Ngahauoma radio show supports its community

Story and slideshow by JANICE ARCALAS

“We are more than tattoos and music. We’re more than violence. We’re more than health problems. We are valid and we’re American, just like everyone else,” said Havier Hafoka, cohost of the radio show “Ngahauoma.”

“Ngahauoma” is a radio show that goes on air every Sunday from 10 to 11 p.m. It is run by the National Tongan-American Society, at the KRCL radio station located at 1971 W. North Temple. “Ngahauoma” is under the “Talakoula” radio show. The radio show covers Polynesian events, people, programs and musical artists.

Even though the “Talakoula” radio show has been running for over 20 years, “Ngahauoma” is a fairly new radio show. It is currently in its third month. Hafoka doesn’t remember the exact number of listeners, but said he was told the average number is over 1,000 people. White also said that the show has been receiving high ratings.

The show works with various musical Polynesian artists. “Music is inherent in the Polynesian culture,” Hafoka said. “Most Polynesians are connected with music.”

The “Ngahauoma” is not just a Polynesian music radio show. It is all about helping its Pacific Islander community.

One of the program’s goals is to get more Pacific Islanders to register to vote. Its target is the millennial generation. There has been a decrease in the Pacific Islanders who are registered to vote, said Penina White, cohost of “Ngahauoma” and NTAS civic engagement director. This is because the millennial generation is not registering to vote.

“If more Pacific Islanders were to register to vote, they would have a say in what goes on in their community,” White said.

Another goal that the radio show is trying to reach is getting Pacific Islanders to become U.S. citizens. “There are Pacific Islanders that are green card holders,” White said, “but are not sure how to file citizenship.”

Citizenship will enable them to get specific benefits, White said. “It will also give them a seat at the table in the government office. We want to be able to have a say on what happens in our community.”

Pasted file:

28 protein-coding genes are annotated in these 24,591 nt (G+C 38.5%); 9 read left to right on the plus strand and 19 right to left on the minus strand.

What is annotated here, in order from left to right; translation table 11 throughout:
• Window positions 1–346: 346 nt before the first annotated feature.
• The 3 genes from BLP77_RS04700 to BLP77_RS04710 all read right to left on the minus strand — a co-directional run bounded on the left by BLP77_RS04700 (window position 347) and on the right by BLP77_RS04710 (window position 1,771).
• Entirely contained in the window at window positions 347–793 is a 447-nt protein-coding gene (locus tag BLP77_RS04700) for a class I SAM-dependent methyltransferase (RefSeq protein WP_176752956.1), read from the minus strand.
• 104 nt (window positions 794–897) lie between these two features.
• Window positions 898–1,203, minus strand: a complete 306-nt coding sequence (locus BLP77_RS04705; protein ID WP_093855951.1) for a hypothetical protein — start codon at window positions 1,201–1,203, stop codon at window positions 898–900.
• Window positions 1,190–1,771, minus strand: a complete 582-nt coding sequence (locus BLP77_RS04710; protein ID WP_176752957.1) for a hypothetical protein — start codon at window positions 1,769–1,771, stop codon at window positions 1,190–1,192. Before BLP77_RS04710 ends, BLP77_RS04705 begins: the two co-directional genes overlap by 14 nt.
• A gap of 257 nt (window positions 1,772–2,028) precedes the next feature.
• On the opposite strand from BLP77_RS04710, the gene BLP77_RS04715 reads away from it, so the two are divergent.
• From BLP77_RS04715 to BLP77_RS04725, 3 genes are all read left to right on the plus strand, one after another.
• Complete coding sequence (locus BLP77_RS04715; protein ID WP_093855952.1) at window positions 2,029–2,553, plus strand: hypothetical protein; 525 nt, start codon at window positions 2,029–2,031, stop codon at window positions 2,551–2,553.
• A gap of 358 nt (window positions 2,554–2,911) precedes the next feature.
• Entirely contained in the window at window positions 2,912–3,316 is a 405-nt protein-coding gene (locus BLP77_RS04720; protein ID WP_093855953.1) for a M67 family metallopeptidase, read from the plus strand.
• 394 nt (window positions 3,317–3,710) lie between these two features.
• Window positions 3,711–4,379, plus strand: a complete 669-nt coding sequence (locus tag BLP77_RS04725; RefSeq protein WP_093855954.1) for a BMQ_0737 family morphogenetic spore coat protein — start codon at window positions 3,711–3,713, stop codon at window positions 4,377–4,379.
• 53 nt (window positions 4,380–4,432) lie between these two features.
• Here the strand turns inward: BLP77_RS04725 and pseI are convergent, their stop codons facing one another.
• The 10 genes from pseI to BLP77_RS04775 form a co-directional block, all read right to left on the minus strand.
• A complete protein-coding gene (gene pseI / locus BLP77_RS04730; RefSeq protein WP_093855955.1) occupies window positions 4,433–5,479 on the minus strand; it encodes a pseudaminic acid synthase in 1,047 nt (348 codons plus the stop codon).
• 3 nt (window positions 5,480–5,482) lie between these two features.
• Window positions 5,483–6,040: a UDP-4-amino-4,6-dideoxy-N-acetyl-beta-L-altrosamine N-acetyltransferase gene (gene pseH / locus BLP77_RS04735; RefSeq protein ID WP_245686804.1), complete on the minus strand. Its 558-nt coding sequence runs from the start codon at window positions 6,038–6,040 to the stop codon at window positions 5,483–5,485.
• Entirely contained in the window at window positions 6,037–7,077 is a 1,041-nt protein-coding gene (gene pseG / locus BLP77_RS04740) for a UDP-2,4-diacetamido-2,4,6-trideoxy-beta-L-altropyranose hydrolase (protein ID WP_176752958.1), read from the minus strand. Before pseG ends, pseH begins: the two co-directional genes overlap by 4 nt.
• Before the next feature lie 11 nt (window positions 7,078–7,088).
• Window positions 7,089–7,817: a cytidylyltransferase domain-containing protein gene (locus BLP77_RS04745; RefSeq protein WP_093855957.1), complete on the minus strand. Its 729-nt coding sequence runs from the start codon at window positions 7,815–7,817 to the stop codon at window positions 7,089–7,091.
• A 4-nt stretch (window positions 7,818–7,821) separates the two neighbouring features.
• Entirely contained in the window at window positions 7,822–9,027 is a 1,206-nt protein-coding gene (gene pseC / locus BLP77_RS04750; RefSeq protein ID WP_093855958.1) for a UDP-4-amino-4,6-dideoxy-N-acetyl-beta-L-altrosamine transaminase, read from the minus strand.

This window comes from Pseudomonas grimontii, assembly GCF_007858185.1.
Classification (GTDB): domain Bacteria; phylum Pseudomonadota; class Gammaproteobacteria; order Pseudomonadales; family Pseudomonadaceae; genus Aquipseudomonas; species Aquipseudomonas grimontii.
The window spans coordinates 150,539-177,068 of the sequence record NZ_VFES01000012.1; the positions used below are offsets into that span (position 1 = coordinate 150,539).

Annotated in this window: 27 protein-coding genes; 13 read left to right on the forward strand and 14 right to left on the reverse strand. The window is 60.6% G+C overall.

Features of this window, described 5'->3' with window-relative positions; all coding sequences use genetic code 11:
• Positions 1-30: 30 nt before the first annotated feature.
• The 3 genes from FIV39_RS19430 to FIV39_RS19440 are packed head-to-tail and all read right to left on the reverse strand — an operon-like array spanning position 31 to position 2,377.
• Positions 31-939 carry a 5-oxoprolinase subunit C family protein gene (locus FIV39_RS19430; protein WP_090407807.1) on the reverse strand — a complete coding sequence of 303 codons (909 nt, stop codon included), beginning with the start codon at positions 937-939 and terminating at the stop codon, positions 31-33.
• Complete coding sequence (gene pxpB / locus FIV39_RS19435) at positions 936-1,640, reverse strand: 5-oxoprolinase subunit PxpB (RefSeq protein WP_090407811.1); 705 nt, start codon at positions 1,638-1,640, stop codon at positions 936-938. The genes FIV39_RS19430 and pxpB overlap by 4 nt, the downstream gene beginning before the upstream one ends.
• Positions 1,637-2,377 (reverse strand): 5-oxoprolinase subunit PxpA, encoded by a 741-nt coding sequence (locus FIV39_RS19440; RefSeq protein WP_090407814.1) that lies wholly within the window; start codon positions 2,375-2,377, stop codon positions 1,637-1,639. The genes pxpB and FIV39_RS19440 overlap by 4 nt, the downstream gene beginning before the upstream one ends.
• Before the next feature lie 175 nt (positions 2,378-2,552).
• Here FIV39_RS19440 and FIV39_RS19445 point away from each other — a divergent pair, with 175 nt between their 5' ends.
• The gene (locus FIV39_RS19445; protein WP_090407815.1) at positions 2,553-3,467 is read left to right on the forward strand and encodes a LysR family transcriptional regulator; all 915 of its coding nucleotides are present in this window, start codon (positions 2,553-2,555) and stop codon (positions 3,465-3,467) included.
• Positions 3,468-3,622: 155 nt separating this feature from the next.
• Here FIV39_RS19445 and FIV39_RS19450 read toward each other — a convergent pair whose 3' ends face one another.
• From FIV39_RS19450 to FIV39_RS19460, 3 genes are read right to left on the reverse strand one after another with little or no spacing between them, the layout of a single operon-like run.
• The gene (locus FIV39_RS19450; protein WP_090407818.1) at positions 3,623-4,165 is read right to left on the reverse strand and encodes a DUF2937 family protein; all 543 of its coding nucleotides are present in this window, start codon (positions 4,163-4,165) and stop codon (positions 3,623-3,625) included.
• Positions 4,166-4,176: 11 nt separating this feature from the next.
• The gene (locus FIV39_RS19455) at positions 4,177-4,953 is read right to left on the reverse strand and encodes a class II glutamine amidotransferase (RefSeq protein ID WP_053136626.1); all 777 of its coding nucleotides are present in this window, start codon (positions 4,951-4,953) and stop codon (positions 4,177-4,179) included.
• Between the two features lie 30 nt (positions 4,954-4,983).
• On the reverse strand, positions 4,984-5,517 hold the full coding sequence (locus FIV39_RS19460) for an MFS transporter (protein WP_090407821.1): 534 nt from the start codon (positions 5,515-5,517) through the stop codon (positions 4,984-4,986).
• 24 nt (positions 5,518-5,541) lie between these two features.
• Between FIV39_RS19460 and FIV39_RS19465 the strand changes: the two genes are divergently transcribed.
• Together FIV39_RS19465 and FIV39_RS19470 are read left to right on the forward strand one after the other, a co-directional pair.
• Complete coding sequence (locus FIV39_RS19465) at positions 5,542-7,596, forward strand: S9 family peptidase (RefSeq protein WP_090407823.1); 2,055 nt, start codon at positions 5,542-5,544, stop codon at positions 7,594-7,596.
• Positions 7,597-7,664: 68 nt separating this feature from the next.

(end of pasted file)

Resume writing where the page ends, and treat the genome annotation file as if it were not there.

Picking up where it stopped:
Maryan Logisiola Savini works at KRCL, Havier Hafoka works with youth corrections and is a musician and Penina White is the civic engagement director for the NTAS. “We all bring different aspects to the show but they work well as a team to host the show together,” White said. The hosts of the radio show not only highlight the good, but also talk about sensitive topics in their community.

The show hosts want to make sure that they are reaching their target audience, even if that means one person.

“Usually issues that happen don’t leave the home,” White said. “There are other avenues outside the home, other resources and help.”

“Ngahauoma” pushes for education in the Pacific Islander community. “Most are expected to work and help provide for their families after they graduate from high school,” White said. “We found that by getting an education, it helps the Pacific Islander community.”

The next segment happening in May on the radio show is suicide. “The suicide rate in our high school students is at the highest it’s ever been,” White said. “It is a sensitive topic but an issue we have to touch up on.”

The show’s main message not only is to touch the community but to anyone who listens. Anyone in northern Utah has access to the “Ngahauoma” radio show. The radio show also has listeners from California and people who are incarcerated are able to listen.

One of the next steps of the “Ngahauoma” is to get a two-hour time slot. The hosts want to be able to have time to talk about sensitive topics. “The one hour goes by so fast,” White said.

“Ngahauoma” is a radio show all about focusing on its community. “The Pacific Islander community is family orientated and all about giving back to the community,” White said. “The show recognizes that.”

Hafoka enjoys connecting with listeners. “My favorite part about the radio show is being able to have an outlet to help bring awareness and to talk about what’s going on with the community,” Hafoka said. “Our show helps more than just Polynesians. We are a community radio. We help everyone in the community.”

 

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